plt.figure(figsize = (14,8))
# Plot the values
f_imp.nlargest(13).plot(kind='barh', color="#D16350")
plt.show()

## Model preparation for predicting heart disease

Now that we have an idea and an understanding of the data, we can create our predictive model based on what we know about the data.

### Dealing with the imbalance in data

The first thing that we realized from the EDA is that we are dealing with an imbalanced data set. An imbalanced dataset can be a problem because it can create a biased model. What do I mean by that? Suppose let’s assume that 9 out of 10 people in our dataset do not have heart disease. If we train our model in the above dataset for predicting heart disease, the model would guess “Not Diseased” and therefore be correct most of the time since there is a very dominant class. Thus, even if the model guesses incorrectly, the accuracy of the model will be high.

To remedy that, we may use a Synthetic Minority Oversampling Technique or  SMOTE, a technique in which we try to oversample the minority class. SMOTE works by duplicating samples from the minority in the training dataset before fitting them into a model. Jason Brownlee explained this process very well in the following SMOTE article. Check it out for more information.

### Choosing the right evaluation metric

Besides the imbalance problem, the next thing we are supposed to deal with is the evaluation metric for predicting heart disease. We could use accuracy; however, we should look at what is more important before making a choice.

Since it is a classification problem, we assess what evaluation metric is important by looking at the confusion matrix.

Looking at the confusion matrix above, there are several choices we could use. We could go for accuracy, which is the number of True Positives (TP) + True Negative (TN)/TP + TN +False Positive (FP) + False Negative (FN). These choices should be excellent since the higher TP, and TN you have, the more accurate your model will be. However, as mentioned in the previous part, the model will more often than not be correct with an imbalanced data set because it just needs to predict the majority class for a good score.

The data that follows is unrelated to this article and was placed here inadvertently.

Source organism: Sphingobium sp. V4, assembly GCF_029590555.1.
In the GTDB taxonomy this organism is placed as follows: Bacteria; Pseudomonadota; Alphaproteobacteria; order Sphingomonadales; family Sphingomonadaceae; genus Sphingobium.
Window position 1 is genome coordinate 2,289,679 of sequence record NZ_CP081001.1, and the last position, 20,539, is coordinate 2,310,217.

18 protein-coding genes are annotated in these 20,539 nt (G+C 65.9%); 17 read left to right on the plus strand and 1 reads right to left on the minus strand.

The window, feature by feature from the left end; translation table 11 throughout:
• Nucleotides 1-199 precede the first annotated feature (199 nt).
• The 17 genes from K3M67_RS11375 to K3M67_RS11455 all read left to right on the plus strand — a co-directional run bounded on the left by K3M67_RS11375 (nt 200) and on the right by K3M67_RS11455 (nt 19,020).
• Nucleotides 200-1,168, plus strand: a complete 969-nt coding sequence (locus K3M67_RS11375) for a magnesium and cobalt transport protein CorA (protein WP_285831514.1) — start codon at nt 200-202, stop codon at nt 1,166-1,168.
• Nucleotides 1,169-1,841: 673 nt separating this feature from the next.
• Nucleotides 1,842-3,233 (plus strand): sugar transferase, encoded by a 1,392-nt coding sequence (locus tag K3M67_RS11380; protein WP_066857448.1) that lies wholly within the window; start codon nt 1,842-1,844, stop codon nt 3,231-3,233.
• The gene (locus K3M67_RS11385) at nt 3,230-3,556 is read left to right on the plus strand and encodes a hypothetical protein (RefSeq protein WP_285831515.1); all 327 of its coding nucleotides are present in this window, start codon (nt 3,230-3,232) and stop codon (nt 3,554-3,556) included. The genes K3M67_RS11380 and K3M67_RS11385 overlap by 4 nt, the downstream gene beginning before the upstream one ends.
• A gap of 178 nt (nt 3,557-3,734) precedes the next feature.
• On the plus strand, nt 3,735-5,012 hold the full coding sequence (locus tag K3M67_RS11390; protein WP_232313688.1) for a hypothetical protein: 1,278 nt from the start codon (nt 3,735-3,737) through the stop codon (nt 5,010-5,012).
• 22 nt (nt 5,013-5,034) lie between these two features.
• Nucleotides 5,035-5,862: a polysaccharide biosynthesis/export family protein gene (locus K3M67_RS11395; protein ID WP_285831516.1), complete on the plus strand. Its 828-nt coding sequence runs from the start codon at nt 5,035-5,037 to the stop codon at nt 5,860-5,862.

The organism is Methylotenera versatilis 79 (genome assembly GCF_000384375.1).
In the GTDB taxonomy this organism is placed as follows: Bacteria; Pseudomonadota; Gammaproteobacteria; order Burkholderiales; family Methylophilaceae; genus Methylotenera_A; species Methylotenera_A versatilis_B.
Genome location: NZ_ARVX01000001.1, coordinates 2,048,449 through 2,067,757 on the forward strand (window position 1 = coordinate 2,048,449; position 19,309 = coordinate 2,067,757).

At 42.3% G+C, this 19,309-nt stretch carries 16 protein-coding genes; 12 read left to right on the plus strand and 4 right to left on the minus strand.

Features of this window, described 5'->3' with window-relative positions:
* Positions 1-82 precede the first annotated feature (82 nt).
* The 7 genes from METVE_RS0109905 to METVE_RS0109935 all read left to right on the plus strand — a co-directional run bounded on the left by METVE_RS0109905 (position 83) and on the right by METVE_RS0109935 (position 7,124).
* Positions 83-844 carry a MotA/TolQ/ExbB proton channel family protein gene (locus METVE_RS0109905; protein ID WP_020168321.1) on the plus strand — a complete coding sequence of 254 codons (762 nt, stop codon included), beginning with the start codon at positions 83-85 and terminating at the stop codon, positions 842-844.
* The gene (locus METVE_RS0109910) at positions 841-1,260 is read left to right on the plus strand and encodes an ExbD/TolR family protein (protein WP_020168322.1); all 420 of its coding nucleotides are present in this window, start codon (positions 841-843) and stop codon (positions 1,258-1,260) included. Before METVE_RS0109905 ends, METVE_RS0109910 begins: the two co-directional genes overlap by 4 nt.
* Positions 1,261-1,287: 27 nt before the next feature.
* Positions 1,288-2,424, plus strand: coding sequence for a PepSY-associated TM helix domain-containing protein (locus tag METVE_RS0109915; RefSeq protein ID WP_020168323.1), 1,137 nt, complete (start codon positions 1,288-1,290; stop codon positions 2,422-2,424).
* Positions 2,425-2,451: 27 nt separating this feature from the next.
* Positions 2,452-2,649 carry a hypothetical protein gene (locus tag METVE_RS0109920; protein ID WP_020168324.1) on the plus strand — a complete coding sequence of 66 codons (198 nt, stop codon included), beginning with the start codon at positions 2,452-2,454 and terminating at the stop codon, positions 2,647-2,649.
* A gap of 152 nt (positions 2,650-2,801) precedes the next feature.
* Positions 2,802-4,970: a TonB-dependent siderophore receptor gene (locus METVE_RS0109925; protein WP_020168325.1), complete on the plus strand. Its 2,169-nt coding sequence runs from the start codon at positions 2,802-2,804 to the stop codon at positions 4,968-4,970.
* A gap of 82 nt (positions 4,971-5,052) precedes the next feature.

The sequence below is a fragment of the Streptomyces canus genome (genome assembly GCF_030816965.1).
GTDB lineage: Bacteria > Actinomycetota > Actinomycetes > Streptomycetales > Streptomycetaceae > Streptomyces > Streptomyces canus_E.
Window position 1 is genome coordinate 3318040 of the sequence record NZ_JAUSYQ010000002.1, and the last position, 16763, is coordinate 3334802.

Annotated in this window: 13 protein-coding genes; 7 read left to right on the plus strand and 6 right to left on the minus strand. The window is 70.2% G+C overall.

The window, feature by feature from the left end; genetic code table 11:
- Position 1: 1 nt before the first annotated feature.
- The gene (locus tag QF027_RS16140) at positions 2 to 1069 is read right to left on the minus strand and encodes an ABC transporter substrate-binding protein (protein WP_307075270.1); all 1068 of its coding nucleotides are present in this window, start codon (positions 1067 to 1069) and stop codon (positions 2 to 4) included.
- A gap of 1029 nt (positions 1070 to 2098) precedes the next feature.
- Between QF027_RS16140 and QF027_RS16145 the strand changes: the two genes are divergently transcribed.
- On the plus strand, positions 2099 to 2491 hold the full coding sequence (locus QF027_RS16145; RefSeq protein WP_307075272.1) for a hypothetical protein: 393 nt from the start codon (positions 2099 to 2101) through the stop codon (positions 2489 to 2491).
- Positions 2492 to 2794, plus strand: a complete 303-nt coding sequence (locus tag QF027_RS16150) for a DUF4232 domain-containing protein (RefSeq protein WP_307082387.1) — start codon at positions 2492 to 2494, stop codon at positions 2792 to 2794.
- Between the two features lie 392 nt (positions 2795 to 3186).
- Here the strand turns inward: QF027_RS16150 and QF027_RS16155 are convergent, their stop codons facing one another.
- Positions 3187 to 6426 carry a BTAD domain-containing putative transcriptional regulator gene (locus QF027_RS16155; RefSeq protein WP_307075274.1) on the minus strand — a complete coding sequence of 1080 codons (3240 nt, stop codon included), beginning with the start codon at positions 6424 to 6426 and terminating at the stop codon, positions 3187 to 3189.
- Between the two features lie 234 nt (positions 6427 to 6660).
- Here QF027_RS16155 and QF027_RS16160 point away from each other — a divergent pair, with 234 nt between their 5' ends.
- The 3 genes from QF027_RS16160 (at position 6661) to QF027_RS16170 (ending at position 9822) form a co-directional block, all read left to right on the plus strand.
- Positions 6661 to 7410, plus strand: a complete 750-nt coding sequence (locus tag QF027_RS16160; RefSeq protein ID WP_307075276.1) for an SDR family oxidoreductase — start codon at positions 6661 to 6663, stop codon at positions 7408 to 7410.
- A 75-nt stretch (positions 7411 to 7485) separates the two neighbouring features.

One thing we can do here is to look at what is vital for our predictive model? What are we trying to achieve? What is the consequence of a wrong prediction? Talking about value, what is the impact of a patient’s diagnosis that does not have heart disease, but our model predicted that the patient has heart disease. Maybe you lose some money to order a new test, but it is for sure not life-threatening. So the consequences of a wrong prediction, in this case, are financial.

What are the consequences of a patient who has a heart disease but our model predicted that it does not? In this case, this would be a treat for the patient’s life.

Consequently, it is all about what do we value as more important. If we say that we should 100% focus on maximizing saving the most lives, then we should use a metric that gives more weight to False Negative, disregarding the effect of False Positive. In this case, we may use the recall, which means the more false-positive our model has, the less performant the model will be. The business result of this may be that your product may work fine; however, since you don’t care about False Positives, the patient may order more tests than they need, meaning that you are wasting people’s money.